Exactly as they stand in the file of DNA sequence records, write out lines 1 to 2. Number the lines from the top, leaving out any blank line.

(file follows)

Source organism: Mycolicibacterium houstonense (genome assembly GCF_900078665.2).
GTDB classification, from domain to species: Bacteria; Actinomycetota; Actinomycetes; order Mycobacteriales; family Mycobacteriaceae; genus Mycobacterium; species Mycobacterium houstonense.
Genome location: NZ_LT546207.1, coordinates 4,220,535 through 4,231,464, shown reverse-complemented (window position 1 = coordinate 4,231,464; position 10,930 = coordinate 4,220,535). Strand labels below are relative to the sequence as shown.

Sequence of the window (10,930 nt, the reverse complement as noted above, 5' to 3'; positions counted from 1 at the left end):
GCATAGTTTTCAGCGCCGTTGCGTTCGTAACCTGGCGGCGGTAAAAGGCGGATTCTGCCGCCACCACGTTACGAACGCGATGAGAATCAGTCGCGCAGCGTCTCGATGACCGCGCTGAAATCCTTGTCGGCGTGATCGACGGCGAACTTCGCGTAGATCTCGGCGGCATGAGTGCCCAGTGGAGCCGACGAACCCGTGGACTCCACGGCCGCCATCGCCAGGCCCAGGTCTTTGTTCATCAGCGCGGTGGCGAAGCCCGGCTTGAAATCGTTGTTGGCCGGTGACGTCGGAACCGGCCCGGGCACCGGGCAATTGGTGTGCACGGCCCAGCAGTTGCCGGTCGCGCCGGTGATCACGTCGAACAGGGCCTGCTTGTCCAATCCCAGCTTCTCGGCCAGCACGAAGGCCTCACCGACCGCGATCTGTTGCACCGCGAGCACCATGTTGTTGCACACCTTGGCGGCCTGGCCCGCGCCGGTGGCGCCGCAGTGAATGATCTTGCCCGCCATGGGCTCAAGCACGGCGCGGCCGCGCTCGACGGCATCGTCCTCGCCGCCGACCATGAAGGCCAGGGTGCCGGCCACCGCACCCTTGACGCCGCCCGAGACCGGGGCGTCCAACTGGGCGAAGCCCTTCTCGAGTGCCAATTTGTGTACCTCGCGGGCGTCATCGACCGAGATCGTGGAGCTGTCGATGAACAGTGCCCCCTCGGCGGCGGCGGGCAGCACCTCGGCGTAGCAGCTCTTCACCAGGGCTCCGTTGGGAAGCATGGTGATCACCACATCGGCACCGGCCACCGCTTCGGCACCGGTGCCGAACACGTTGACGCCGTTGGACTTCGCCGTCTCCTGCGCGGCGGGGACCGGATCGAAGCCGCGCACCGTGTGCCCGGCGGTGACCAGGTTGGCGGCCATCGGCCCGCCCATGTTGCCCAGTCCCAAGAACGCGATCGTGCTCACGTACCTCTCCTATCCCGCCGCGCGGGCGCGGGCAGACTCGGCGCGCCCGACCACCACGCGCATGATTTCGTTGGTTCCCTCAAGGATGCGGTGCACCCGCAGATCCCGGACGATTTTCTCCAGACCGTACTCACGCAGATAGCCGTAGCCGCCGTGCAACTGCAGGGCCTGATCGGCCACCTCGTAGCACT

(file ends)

Source organism: Mycolicibacterium houstonense (genome assembly GCF_900078665.2).
GTDB classification, from domain to species: Bacteria; Actinomycetota; Actinomycetes; order Mycobacteriales; family Mycobacteriaceae; genus Mycobacterium; species Mycobacterium houstonense.